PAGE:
This title evokes a reaction in us. Atheists will say; “I don’t believe in God.” Believers of every denomination will push back because their system of faith distinguishes between “innies” and “outies.”
Jews worship Yahweh. Christians worship Jesus. Muslims worship Allah. Buddhism is non-theistic so one wouldn’t usually say they worship Buddha. Buddhism is an incarnation of Hinduism which has thousands of gods that are worshiped. These are only a broad swatch of main world religions, but there are thousands of tribal gods, historical gods, and mythological gods to which people are fiercely loyal. Atheists are not exempt, they are loyal to their faith in no God.
This is why religion is not discussed at dinner parties. For many, the topic of God is so subjective and unprovable, that it has been relegated to the sphere of personal preference, not unlike interior paint color. Yet it’s deeply personal and people get defensive.
Faith is a byproduct of Truth. It is impossible to define any aspect of truth without a faith commitment. Thus we are all people of faith because we all know something of the truth, but none of us know all truth. Faith is fidelity to that portion of truth we possess.This levels the playing field. We only differ in the object of our faith.
Interfaith organizations strive to diminish the differences between faith systems by reducing things to semantics. While I appreciate their goal of unity, I think larger problems emerge. When an organization validates certain shared truth claims, but invalidate others, they become the arbiters of truth and we get no further than the single religion claiming they are the only true religion.
So is there a God for everyone? Or many gods for many personalities? Is it one God with many names? Many expressions? These are common conclusions, but if we lack wisdom, we end up in a semantics quagmire again, or believing God is a conception of mankind.
If there is a God, then he/she must be accessible to all people of all times in all places. A God that loves a few and hates everyone else is the antiquated story line of ancient people who made God into their own image and then passed it down to us. A religion that plays “Red Rover” with the culture in hopes of making a convert is not promoting God so much as their system and I think modern people are wise in their skepticism. Face it, many faith based tribes are not that different than a multi-level marketing plan. Yes, religious systems can do a great job of introducing us to God and spirituality, but none of them can get us all the way there. Religion is not the same as God, it’s too small of a container. This is why so many people describe themselves as spiritual but not religious. I attribute this to a raise in collective consciousness.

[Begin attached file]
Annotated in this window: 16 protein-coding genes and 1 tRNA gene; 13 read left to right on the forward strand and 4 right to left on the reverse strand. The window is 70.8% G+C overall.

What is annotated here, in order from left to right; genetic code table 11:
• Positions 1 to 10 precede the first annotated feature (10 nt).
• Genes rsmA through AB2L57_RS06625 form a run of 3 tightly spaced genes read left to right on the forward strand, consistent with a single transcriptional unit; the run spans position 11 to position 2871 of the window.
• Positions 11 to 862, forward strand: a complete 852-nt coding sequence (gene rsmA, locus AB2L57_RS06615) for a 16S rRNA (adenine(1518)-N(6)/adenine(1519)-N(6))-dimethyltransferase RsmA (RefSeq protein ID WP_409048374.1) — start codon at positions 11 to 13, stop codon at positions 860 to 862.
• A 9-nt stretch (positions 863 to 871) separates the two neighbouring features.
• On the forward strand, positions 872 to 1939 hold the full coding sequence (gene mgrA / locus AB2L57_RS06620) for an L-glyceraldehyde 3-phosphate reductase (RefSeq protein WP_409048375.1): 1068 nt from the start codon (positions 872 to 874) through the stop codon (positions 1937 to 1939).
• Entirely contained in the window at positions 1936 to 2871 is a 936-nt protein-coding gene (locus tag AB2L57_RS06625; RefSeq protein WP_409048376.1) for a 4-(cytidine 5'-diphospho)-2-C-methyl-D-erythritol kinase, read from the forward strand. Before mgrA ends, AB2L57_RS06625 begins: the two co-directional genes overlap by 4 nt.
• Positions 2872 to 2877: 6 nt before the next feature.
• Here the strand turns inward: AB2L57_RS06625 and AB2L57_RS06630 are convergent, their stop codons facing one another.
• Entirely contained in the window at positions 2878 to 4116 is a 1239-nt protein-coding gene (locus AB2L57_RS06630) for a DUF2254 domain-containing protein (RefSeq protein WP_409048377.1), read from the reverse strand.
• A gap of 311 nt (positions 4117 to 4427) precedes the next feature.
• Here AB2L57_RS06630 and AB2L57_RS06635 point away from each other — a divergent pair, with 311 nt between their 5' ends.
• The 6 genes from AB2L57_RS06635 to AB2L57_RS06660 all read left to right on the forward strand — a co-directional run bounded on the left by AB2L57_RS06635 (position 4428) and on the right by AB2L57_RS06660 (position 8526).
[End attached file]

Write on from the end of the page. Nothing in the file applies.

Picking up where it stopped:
This is our clue to finding the God of everybody. The moment we grasp God consciousness, we enter into common ground. God is that which is behind all things, beyond measurement, beyond words, beyond our systems, but not beyond our consciousness.
I will now use mathematics to prove that we all share some amount of God consciousness..
Toddlers know experientially the difference between one cookie and two cookies and as such has a rudimentary math consciousness. A quantum physicist also experientially knows math. The mathematical reality of numbers going on forever proves something infinite exists and we intuit life everlasting. Math is required for our banking, our building, our hiking, or cooking. No one on earth is exempt from experientially knowing math, yet many don’t know it formally. None of us know it equally.
We need to rethink our God categories which are likely too small. Mathematics is not empirically provable, but all empiricism is based upon it. Mathematics is not a convention of man, but an ongoing discovery. It’s infinite, unfathomable, but learnable for all comers. What truth we gain from it on day one, is true at our greatest understanding.
If this can be true for math, this must also be true for God. David said “The sum of your word is Truth.”(Psalm 119:160). God and Math share the truth framework. This helps us see the advent of God into the world. I’m not saying God and mathematics are the same thing, only that the presence and function of one makes the other a valid possibility.
When it comes to God, we all start somewhere. We all know something of math and Truth and thus God. None of us know all of it, but we all benefit from knowing more. And there is so much more to know, but at least this is a place where the whole world can begin their inquiry. Next week, we will explore what knowing actually means.